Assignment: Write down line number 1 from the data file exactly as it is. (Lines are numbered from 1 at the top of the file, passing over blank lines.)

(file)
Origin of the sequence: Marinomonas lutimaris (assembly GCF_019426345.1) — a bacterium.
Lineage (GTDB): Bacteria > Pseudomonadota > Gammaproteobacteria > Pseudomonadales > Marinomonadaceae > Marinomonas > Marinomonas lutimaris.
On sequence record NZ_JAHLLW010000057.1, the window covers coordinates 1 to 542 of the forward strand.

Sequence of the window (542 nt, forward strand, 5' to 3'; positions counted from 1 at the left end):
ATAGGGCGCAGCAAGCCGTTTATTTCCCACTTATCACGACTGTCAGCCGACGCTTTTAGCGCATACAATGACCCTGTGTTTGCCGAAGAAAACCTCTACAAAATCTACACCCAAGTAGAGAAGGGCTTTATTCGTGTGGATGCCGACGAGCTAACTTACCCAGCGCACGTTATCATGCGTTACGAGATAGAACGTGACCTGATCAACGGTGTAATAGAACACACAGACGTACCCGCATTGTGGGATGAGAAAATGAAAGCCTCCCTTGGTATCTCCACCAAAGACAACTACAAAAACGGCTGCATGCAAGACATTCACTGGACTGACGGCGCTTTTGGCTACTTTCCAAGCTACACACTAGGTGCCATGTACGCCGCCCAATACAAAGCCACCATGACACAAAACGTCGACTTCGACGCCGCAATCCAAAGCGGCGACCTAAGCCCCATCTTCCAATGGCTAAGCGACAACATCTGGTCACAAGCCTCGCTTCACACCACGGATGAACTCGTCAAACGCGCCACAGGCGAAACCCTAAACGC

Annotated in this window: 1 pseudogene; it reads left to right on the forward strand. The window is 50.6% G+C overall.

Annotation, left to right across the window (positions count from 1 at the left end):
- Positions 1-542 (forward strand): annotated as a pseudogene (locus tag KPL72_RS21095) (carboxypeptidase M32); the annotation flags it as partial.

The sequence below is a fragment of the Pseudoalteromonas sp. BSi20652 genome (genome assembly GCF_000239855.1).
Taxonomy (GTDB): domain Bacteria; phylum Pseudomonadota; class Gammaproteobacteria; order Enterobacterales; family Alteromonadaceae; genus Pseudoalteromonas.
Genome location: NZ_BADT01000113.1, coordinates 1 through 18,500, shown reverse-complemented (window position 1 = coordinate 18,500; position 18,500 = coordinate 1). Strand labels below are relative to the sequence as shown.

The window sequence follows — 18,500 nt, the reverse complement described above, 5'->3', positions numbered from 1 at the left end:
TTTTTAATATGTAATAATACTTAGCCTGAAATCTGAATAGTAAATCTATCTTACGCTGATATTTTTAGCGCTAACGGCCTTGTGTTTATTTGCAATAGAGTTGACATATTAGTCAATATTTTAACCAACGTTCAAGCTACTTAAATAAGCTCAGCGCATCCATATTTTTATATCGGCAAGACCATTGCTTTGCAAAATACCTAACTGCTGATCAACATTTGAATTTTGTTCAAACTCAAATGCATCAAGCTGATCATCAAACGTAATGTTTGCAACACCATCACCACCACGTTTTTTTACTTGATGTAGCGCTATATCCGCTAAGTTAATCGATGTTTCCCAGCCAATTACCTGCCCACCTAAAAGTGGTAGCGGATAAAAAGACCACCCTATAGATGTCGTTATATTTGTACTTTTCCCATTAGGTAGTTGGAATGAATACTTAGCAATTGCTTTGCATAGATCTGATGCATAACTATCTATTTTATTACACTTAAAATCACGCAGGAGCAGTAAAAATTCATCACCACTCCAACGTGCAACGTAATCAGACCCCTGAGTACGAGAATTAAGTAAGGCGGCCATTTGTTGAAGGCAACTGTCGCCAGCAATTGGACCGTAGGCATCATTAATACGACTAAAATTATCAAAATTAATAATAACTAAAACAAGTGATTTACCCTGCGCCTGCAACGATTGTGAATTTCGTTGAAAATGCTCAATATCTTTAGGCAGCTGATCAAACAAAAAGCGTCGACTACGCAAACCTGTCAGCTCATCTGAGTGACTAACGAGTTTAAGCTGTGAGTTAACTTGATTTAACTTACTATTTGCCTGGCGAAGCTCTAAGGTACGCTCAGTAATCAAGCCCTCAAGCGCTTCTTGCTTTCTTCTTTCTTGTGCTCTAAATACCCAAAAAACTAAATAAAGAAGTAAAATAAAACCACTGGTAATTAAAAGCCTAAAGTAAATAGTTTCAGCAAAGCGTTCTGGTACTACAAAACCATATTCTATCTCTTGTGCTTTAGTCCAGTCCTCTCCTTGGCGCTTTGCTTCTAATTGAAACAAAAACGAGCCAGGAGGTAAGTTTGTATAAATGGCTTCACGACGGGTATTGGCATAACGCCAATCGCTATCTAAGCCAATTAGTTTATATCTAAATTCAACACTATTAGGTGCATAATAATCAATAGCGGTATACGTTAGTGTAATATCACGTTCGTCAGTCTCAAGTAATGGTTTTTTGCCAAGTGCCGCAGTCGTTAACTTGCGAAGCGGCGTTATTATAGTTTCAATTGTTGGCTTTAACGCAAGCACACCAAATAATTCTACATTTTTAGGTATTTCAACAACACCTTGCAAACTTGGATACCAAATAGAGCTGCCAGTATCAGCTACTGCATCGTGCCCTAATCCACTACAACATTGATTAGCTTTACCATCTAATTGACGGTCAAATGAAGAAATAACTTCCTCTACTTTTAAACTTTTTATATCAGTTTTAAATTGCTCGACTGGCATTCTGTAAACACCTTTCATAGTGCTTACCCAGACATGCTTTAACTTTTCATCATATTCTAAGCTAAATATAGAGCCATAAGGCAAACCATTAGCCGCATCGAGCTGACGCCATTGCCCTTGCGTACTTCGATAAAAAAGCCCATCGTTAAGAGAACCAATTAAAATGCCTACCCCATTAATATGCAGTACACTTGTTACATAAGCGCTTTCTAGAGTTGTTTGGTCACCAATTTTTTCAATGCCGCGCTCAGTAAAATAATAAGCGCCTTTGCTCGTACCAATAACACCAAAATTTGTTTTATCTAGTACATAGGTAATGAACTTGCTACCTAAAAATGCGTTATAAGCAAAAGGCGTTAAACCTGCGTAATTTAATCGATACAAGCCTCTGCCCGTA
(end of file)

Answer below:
Origin of the sequence: Marinomonas lutimaris (assembly GCF_019426345.1) — a bacterium.